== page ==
* Paraguay is world's fourth-biggest soy supplier
* Several crushing plants in the pipeline
* Industry group sees risk from renewed Argentine demand
By Daniela Desantis
BUENOS AIRES, Nov 19 International grains
exporter Noble Group Ltd plans to build a soy-crushing
plant in Paraguay, the world's No. 4 exporter of the oilseed, an
industry group in the South American country said.
Paraguay, which currently exports most of its soy as raw
beans, could crush up to 4 million tonnes in 2013, after Archer
Daniels Midland, Bunge and Louis Dreyfus open
ADM's plant is due to start operating this week at the
river port of Villeta, close to the landlocked nation's capital,
Asuncion, the CAPPRO industry chamber said.
Noble has bought a 60-hectare site in Villeta and will soon
start operating a terminal that required an investment of $16
million. A larger investment in a crushing plant is also
planned, CAPPRO president Oscar Sosa told Reuters late on
"That's why they've joined the camera, because they've got a
future investment project linked to industrialization. They
haven't spoken about the year but they've got a project. They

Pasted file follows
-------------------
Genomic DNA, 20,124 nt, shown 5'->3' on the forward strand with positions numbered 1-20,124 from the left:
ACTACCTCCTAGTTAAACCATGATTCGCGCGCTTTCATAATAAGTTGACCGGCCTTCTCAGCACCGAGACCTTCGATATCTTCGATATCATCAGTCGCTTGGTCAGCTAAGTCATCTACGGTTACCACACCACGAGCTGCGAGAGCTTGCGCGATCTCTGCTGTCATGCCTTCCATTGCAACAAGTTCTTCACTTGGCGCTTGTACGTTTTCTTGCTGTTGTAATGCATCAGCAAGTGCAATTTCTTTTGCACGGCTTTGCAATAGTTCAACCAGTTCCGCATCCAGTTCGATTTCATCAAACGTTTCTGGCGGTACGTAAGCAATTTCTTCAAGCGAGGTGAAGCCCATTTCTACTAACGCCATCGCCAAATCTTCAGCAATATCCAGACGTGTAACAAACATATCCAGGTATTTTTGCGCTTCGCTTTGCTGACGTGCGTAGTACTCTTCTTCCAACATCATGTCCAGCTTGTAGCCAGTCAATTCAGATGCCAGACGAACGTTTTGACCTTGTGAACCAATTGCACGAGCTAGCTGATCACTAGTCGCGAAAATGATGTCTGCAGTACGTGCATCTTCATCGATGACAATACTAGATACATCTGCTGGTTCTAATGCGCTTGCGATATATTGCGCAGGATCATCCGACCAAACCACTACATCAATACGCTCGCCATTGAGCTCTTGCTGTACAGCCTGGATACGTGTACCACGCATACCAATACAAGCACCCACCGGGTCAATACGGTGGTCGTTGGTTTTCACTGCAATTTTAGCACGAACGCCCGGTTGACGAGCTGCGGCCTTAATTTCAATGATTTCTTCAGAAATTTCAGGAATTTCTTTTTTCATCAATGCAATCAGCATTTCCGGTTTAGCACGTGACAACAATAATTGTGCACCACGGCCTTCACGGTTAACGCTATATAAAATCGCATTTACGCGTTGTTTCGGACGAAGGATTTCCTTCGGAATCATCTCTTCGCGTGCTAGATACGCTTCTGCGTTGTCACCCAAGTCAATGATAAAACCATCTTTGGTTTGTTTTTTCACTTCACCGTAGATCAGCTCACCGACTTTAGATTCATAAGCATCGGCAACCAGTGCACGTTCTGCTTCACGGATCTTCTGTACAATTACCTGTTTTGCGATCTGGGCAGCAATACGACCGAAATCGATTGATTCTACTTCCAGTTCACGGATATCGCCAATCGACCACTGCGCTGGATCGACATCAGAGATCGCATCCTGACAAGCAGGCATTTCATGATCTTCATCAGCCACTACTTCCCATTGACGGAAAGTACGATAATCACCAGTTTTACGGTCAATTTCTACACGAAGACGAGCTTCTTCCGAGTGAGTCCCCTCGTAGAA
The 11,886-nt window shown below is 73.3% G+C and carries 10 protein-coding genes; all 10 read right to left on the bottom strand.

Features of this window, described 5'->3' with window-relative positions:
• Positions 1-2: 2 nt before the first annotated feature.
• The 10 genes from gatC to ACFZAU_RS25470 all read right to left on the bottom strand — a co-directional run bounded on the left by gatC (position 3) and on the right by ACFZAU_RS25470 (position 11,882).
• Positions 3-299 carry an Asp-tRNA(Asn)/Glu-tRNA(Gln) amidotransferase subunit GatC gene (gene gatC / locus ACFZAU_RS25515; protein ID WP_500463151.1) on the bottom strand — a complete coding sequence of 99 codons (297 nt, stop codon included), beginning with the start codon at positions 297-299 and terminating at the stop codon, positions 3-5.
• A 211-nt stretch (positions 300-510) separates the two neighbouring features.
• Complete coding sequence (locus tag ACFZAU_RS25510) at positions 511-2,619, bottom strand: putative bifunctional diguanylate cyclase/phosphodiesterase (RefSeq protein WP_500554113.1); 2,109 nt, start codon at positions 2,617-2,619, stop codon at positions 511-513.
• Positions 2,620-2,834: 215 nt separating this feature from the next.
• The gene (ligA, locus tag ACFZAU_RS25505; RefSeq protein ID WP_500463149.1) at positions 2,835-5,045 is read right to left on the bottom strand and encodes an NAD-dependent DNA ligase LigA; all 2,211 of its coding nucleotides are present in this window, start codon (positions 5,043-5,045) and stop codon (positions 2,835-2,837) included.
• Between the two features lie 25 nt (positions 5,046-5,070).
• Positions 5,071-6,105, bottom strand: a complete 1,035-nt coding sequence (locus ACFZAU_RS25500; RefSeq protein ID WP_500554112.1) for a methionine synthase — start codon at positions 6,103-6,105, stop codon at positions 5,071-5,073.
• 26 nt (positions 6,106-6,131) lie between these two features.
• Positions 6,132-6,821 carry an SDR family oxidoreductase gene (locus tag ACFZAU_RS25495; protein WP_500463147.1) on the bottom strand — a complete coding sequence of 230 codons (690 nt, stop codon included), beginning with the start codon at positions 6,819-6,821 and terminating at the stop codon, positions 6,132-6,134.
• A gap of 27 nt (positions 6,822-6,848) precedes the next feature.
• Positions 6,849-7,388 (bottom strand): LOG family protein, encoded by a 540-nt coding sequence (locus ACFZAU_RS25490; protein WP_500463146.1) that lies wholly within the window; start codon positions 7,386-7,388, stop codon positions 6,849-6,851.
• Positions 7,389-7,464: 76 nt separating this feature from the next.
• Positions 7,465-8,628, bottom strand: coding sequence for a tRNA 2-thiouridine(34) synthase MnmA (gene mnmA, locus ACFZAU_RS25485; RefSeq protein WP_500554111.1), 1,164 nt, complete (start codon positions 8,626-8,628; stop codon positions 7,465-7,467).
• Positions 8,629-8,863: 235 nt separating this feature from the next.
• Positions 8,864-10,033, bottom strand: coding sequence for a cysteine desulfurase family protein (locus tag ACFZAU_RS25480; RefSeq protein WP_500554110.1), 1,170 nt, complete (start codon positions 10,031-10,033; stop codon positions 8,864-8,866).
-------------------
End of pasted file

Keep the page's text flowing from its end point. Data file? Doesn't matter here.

bought a large plot and they're installing the port," Sosa said.
"I imagine they're going to keep an eye on what's going on,
how the country's production pans out with the new plans and how
the market behaves," he added.
The new plants should boost the country's daily crushing
capacity to 13.8 tonnes from 5.7 tonnes, Sosa said.
"We should be able to process 4.5 million tonnes of soy per
year, between 55 percent and 60 percent of production compared
with 22 percent today," he said.
Paraguay is expected to harvest a record soybean crop this
season, with the government projecting 8.4 million tonnes and
private producers estimating 8.0 million, both way up from last
year's drought-hit 4.3 million tonnes.
Investor optimism in Paraguay compares with the wariness of
grains exporters over a decision by neighboring Argentina to
allow imports of Paraguayan beans.
A poor harvest in Argentina, the world's No. 3 soy supplier,
has left plants there operating below normal capacity,
persuading authorities to allow imports from Paraguay after a
hiatus of several years.
CAPPRO is urging local officials to impose measures that
encourage crushing on Paraguayan soil to help limit outflows of
beans to Argentina that could leave new plants low on supplies.
"We're concerned, we're talking to authorities, trying to
make people realize we can't have a tax distortion making us
less competitive just as we invest in processing," Sosa said.
"There is already demand from Argentina to resolve the
problem of their idle plants and if we don't do anything we're
going to have to sit and watch them absorbing out produce."